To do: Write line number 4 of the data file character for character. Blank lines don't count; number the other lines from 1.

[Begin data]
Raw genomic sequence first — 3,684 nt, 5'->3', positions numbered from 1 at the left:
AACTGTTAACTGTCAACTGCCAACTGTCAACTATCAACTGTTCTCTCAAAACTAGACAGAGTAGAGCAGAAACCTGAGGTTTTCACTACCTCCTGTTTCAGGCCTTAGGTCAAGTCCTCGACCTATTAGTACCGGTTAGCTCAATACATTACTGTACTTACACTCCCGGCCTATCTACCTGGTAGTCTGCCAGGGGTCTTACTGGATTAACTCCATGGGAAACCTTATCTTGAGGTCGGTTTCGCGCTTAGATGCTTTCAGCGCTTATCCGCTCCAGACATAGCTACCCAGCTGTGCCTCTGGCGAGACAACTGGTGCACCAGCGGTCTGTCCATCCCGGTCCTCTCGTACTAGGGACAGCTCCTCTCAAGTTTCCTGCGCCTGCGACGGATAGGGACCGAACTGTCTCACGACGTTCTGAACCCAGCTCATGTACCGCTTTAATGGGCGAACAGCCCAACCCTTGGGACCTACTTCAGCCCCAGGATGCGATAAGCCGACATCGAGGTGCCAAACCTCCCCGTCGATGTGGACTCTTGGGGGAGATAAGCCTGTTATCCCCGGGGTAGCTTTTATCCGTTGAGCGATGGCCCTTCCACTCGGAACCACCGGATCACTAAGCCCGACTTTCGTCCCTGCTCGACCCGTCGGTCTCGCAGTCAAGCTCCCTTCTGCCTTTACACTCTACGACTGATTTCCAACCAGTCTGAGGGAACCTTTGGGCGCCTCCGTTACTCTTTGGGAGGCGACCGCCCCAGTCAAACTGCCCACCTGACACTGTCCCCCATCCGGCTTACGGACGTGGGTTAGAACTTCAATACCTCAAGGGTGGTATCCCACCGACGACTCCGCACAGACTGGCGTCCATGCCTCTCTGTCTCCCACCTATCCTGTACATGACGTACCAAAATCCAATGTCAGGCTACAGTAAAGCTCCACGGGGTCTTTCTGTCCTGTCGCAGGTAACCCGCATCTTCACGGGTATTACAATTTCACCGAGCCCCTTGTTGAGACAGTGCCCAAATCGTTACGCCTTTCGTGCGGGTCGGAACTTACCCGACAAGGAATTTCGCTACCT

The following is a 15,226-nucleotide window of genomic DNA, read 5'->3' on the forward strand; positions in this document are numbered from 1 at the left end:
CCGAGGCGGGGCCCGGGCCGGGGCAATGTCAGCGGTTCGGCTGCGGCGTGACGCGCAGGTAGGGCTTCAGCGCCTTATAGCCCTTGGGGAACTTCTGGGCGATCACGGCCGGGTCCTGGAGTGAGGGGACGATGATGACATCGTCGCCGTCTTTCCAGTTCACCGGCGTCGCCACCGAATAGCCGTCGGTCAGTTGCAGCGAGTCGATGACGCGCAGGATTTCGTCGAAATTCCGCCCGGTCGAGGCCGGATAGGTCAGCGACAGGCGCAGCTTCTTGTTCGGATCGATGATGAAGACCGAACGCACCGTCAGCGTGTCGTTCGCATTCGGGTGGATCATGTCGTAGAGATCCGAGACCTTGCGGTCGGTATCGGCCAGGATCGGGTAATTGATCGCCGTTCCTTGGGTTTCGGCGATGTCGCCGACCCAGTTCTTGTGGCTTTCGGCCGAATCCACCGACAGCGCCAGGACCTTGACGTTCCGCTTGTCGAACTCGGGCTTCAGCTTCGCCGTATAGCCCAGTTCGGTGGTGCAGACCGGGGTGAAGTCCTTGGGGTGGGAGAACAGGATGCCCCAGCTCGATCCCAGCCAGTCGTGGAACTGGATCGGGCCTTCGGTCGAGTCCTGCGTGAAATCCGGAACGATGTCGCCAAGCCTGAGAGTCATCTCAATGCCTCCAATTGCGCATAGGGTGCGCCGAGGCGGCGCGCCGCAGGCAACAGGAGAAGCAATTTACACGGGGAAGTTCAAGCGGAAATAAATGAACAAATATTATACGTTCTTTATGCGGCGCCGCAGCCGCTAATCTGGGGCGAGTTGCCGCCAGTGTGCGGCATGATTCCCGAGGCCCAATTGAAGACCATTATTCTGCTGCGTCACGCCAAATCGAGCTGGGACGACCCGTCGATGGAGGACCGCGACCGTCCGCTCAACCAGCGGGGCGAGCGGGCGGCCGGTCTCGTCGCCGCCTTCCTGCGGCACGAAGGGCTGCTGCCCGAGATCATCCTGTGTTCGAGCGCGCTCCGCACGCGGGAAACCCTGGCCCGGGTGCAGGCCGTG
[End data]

CCGAGGCGGGGCCCGGGCCGGGGCAATGTCAGCGGTTCGGCTGCGGCGTGACGCGCAGGTAGGGCTTCAGCGCCTTATAGCCCTTGGGGAACTTCTGGGCGATCACGGCCGGGTCCTGGAGTGAGGGGACGATGATGACATCGTCGCCGTCTTTCCAGTTCACCGGCGTCGCCACCGAATAGCCGTCGGTCAGTTGCAGCGAGTCGATGACGCGCAGGATTTCGTCGAAATTCCGCCCGGTCGAGGCCGGATAGGTCAGCGACAGGCGCAGCTTCTTGTTCGGATCGATGATGAAGACCGAACGCACCGTCAGCGTGTCGTTCGCATTCGGGTGGATCATGTCGTAGAGATCCGAGACCTTGCGGTCGGTATCGGCCAGGATCGGGTAATTGATCGCCGTTCCTTGGGTTTCGGCGATGTCGCCGACCCAGTTCTTGTGGCTTTCGGCCGAATCCACCGACAGCGCCAGGACCTTGACGTTCCGCTTGTCGAACTCGGGCTTCAGCTTCGCCGTATAGCCCAGTTCGGTGGTGCAGACCGGGGTGAAGTCCTTGGGGTGGGAGAACAGGATGCCCCAGCTCGATCCCAGCCAGTCGTGGAACTGGATCGGGCCTTCGGTCGAGTCCTGCGTGAAATCCGGAACGATGTCGCCAAGCCTGAGAGTCATCTCAATGCCTCCAATTGCGCATAGGGTGCGCCGAGGCGGCGCGCCGCAGGCAACAGGAGAAGCAATTTACACGGGGAAGTTCAAGCGGAAATAAATGAACAAATATTATACGTTCTTTATGCGGCGCCGCAGCCGCTAATCTGGGGCGAGTTGCCGCCAGTGTGCGGCATGATTCCCGAGGCCCAATTGAAGACCATTATTCTGCTGCGTCACGCCAAATCGAGCTGGGACGACCCGTCGATGGAGGACCGCGACCGTCCGCTCAACCAGCGGGGCGAGCGGGCGGCCGGTCTCGTCGCCGCCTTCCTGCGGCACGAAGGGCTGCTGCCCGAGATCATCCTGTGTTCGAGCGCGCTCCGCACGCGGGAAACCCTGGCCCGGGTGCAGGCCGTG